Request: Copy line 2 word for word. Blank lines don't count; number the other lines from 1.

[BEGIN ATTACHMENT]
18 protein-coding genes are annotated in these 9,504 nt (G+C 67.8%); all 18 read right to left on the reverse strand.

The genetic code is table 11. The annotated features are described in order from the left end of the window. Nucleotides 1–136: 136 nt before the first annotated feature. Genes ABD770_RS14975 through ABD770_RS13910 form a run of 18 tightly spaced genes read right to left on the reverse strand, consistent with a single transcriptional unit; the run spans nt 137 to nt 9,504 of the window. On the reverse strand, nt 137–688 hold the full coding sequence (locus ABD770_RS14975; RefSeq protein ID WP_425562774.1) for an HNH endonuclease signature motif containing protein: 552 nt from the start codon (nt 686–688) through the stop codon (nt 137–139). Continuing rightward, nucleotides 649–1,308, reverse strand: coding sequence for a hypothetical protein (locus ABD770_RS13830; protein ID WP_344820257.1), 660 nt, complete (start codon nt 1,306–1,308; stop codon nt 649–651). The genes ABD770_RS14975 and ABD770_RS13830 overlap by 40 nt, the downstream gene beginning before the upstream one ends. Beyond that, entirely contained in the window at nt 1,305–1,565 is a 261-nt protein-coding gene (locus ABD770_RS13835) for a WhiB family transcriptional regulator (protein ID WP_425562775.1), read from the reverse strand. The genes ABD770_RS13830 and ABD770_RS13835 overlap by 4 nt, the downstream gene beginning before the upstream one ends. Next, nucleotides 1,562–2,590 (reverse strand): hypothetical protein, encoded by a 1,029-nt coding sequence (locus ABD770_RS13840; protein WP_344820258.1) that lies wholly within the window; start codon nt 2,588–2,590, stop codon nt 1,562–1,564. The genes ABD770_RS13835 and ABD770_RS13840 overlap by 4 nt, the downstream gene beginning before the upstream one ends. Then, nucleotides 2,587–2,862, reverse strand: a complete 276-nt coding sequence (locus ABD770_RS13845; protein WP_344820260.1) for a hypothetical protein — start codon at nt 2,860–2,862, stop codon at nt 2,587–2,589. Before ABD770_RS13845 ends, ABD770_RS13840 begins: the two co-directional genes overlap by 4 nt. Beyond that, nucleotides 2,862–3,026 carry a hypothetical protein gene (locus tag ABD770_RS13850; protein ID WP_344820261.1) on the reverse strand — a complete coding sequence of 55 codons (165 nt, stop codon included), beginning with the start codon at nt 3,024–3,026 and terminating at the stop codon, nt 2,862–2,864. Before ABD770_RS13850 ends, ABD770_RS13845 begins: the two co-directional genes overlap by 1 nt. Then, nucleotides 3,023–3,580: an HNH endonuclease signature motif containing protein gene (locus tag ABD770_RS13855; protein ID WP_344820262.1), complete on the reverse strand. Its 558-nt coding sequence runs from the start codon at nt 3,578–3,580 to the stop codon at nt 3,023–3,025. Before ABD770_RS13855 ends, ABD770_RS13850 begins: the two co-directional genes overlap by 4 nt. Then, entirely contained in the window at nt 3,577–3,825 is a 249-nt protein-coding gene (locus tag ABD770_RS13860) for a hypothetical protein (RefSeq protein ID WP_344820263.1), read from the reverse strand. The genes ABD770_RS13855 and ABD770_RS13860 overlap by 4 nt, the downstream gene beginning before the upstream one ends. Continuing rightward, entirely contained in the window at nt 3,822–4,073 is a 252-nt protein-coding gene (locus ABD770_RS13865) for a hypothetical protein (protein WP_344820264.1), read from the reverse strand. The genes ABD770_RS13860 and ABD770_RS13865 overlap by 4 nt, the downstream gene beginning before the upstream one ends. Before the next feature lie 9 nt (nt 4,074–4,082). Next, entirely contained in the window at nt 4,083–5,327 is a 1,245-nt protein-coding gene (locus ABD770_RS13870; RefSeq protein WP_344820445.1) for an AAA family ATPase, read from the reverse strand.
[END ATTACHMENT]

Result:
The genetic code is table 11. The annotated features are described in order from the left end of the window. Nucleotides 1–136: 136 nt before the first annotated feature. Genes ABD770_RS14975 through ABD770_RS13910 form a run of 18 tightly spaced genes read right to left on the reverse strand, consistent with a single transcriptional unit; the run spans nt 137 to nt 9,504 of the window. On the reverse strand, nt 137–688 hold the full coding sequence (locus ABD770_RS14975; RefSeq protein ID WP_425562774.1) for an HNH endonuclease signature motif containing protein: 552 nt from the start codon (nt 686–688) through the stop codon (nt 137–139). Continuing rightward, nucleotides 649–1,308, reverse strand: coding sequence for a hypothetical protein (locus ABD770_RS13830; protein ID WP_344820257.1), 660 nt, complete (start codon nt 1,306–1,308; stop codon nt 649–651). The genes ABD770_RS14975 and ABD770_RS13830 overlap by 40 nt, the downstream gene beginning before the upstream one ends. Beyond that, entirely contained in the window at nt 1,305–1,565 is a 261-nt protein-coding gene (locus ABD770_RS13835) for a WhiB family transcriptional regulator (protein ID WP_425562775.1), read from the reverse strand. The genes ABD770_RS13830 and ABD770_RS13835 overlap by 4 nt, the downstream gene beginning before the upstream one ends. Next, nucleotides 1,562–2,590 (reverse strand): hypothetical protein, encoded by a 1,029-nt coding sequence (locus ABD770_RS13840; protein WP_344820258.1) that lies wholly within the window; start codon nt 2,588–2,590, stop codon nt 1,562–1,564. The genes ABD770_RS13835 and ABD770_RS13840 overlap by 4 nt, the downstream gene beginning before the upstream one ends. Then, nucleotides 2,587–2,862, reverse strand: a complete 276-nt coding sequence (locus ABD770_RS13845; protein WP_344820260.1) for a hypothetical protein — start codon at nt 2,860–2,862, stop codon at nt 2,587–2,589. Before ABD770_RS13845 ends, ABD770_RS13840 begins: the two co-directional genes overlap by 4 nt. Beyond that, nucleotides 2,862–3,026 carry a hypothetical protein gene (locus tag ABD770_RS13850; protein ID WP_344820261.1) on the reverse strand — a complete coding sequence of 55 codons (165 nt, stop codon included), beginning with the start codon at nt 3,024–3,026 and terminating at the stop codon, nt 2,862–2,864. Before ABD770_RS13850 ends, ABD770_RS13845 begins: the two co-directional genes overlap by 1 nt. Then, nucleotides 3,023–3,580: an HNH endonuclease signature motif containing protein gene (locus tag ABD770_RS13855; protein ID WP_344820262.1), complete on the reverse strand. Its 558-nt coding sequence runs from the start codon at nt 3,578–3,580 to the stop codon at nt 3,023–3,025. Before ABD770_RS13855 ends, ABD770_RS13850 begins: the two co-directional genes overlap by 4 nt. Then, entirely contained in the window at nt 3,577–3,825 is a 249-nt protein-coding gene (locus tag ABD770_RS13860) for a hypothetical protein (RefSeq protein ID WP_344820263.1), read from the reverse strand. The genes ABD770_RS13855 and ABD770_RS13860 overlap by 4 nt, the downstream gene beginning before the upstream one ends. Continuing rightward, entirely contained in the window at nt 3,822–4,073 is a 252-nt protein-coding gene (locus ABD770_RS13865) for a hypothetical protein (protein WP_344820264.1), read from the reverse strand. The genes ABD770_RS13860 and ABD770_RS13865 overlap by 4 nt, the downstream gene beginning before the upstream one ends. Before the next feature lie 9 nt (nt 4,074–4,082). Next, entirely contained in the window at nt 4,083–5,327 is a 1,245-nt protein-coding gene (locus ABD770_RS13870; RefSeq protein WP_344820445.1) for an AAA family ATPase, read from the reverse strand.